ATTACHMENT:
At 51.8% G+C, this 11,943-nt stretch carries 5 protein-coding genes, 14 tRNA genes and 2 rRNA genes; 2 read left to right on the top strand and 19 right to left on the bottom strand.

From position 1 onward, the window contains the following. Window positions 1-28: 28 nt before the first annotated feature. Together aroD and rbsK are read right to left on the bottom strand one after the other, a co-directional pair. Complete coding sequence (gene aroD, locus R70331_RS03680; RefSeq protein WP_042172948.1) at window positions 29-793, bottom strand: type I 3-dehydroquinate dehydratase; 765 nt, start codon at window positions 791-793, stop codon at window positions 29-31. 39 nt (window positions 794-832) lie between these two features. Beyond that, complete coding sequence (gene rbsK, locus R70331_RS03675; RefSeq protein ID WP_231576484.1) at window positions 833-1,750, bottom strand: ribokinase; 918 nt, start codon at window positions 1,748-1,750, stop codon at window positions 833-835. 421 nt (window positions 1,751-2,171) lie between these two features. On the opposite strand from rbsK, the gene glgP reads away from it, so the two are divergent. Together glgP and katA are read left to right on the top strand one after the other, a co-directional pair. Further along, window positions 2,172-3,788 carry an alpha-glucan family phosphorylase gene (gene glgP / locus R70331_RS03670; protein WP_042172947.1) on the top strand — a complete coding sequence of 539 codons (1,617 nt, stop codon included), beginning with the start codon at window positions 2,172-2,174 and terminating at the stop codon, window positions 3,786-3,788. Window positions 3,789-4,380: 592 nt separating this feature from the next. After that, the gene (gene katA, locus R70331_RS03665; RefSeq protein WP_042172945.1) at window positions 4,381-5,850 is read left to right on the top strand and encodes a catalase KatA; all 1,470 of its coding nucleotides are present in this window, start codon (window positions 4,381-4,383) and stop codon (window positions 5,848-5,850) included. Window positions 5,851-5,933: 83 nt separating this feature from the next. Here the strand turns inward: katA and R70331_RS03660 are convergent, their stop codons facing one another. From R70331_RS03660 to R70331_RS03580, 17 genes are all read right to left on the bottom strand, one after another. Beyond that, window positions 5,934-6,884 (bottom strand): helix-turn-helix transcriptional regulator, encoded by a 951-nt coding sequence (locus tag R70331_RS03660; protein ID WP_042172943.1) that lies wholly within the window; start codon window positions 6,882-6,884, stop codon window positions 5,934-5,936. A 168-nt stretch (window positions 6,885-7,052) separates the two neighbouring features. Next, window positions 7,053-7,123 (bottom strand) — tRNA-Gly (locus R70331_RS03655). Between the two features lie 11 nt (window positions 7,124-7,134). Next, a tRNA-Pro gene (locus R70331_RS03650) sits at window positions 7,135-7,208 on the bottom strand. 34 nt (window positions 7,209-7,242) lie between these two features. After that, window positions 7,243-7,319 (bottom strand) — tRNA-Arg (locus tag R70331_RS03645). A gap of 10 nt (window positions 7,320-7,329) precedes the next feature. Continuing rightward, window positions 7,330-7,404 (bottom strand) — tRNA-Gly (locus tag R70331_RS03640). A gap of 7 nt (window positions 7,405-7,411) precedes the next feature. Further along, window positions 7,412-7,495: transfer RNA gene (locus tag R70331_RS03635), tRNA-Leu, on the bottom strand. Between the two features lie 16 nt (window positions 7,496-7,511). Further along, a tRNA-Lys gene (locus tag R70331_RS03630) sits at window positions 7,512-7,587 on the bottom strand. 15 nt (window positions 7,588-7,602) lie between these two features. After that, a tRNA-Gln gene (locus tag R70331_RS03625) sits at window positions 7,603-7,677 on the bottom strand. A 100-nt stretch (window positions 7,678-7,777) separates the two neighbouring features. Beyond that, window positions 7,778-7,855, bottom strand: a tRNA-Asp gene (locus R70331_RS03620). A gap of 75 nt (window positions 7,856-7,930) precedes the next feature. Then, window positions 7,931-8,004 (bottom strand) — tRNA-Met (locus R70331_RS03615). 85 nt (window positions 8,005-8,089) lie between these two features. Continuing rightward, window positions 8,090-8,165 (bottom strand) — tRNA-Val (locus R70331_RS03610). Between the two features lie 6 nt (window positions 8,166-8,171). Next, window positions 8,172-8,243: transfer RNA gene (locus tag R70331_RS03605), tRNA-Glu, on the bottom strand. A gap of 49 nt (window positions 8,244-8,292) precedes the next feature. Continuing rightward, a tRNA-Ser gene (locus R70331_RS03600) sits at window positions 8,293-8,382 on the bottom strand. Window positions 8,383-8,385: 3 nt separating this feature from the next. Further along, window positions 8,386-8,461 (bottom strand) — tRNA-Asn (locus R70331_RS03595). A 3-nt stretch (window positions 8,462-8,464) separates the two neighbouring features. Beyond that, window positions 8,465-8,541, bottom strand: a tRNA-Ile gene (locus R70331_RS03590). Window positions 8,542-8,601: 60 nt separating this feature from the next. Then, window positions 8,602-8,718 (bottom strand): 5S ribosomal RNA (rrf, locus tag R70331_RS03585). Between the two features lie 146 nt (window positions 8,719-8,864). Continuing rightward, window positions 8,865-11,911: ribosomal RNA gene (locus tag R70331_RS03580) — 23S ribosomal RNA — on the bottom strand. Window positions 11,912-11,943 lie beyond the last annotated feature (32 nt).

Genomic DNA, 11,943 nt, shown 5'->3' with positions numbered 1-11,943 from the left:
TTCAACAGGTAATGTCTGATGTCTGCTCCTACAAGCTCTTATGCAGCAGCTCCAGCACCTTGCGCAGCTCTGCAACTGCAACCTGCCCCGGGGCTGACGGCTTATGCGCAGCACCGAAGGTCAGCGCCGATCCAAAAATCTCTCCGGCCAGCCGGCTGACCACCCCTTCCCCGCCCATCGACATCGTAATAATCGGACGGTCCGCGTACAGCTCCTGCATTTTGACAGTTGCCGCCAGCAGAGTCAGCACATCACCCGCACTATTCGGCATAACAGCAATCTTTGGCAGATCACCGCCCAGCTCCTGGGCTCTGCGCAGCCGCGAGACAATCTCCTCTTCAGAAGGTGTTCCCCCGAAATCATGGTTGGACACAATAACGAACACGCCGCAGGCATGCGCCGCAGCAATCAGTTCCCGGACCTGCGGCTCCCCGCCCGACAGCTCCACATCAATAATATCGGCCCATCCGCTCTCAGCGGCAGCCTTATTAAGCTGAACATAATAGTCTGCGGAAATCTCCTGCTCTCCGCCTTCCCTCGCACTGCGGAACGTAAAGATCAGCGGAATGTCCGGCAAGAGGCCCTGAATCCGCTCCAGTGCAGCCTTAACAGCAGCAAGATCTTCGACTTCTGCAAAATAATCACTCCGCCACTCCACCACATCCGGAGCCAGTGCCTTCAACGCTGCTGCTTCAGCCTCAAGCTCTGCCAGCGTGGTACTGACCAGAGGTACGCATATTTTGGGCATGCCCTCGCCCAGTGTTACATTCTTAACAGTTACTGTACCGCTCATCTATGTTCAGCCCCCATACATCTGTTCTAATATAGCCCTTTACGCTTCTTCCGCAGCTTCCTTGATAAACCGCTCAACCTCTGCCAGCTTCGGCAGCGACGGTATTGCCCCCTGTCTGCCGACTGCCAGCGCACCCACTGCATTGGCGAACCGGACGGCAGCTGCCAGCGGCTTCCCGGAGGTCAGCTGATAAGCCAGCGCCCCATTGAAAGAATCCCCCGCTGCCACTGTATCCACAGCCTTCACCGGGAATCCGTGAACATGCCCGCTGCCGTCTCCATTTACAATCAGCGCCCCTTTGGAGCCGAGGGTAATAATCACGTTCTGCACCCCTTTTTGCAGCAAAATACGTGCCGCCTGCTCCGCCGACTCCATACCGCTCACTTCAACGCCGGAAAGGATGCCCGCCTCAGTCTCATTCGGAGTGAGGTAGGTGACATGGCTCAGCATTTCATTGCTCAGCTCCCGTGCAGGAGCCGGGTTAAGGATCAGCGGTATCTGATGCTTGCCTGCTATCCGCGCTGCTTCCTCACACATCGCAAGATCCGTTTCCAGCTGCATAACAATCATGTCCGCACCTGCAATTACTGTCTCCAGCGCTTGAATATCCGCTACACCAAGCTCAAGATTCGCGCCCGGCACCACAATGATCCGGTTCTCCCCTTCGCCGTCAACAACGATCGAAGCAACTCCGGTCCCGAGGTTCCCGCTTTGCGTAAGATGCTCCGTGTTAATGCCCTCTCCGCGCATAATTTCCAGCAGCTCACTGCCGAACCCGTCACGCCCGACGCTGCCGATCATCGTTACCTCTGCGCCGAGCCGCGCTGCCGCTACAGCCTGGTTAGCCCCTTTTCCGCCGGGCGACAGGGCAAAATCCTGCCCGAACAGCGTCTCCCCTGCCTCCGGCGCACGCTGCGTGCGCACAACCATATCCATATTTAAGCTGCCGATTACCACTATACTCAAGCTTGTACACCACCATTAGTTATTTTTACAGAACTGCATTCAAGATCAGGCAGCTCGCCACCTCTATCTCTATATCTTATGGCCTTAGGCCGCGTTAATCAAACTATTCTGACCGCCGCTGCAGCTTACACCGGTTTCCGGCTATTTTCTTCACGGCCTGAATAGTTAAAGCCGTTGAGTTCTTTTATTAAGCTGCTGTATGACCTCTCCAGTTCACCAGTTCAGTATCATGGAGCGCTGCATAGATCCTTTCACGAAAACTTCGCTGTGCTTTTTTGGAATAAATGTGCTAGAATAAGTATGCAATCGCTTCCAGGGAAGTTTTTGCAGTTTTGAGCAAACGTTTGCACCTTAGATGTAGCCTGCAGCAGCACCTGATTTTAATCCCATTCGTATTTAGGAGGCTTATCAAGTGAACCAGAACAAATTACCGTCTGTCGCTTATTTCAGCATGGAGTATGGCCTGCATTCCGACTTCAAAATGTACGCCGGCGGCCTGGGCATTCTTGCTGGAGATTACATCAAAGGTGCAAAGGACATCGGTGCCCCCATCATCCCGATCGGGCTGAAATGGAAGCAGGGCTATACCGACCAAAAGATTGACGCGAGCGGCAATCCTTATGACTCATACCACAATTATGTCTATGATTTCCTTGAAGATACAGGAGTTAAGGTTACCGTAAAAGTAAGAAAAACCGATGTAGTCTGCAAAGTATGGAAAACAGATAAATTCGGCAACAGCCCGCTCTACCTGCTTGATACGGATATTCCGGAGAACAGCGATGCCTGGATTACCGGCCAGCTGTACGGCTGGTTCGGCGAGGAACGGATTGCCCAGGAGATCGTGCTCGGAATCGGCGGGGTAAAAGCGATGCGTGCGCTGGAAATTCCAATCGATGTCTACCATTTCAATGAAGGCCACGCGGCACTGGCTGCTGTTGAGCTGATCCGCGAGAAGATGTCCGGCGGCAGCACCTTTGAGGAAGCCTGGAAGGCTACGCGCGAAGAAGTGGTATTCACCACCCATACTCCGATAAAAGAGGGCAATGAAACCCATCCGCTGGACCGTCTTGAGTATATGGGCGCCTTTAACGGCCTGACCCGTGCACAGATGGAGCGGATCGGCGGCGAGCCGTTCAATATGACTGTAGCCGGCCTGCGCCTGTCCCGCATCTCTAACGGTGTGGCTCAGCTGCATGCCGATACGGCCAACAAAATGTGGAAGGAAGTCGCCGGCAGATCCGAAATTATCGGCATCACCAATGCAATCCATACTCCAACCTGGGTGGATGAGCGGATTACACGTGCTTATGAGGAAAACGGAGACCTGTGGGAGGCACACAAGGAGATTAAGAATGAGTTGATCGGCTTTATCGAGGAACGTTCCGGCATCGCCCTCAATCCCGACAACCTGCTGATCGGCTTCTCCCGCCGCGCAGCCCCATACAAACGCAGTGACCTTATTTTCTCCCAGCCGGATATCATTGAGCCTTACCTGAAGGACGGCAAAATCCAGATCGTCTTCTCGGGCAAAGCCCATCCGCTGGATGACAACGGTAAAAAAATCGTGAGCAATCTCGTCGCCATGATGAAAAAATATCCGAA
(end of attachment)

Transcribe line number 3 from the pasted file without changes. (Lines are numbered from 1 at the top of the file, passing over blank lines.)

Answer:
Genomic DNA, 11,943 nt, shown 5'->3' with positions numbered 1-11,943 from the left: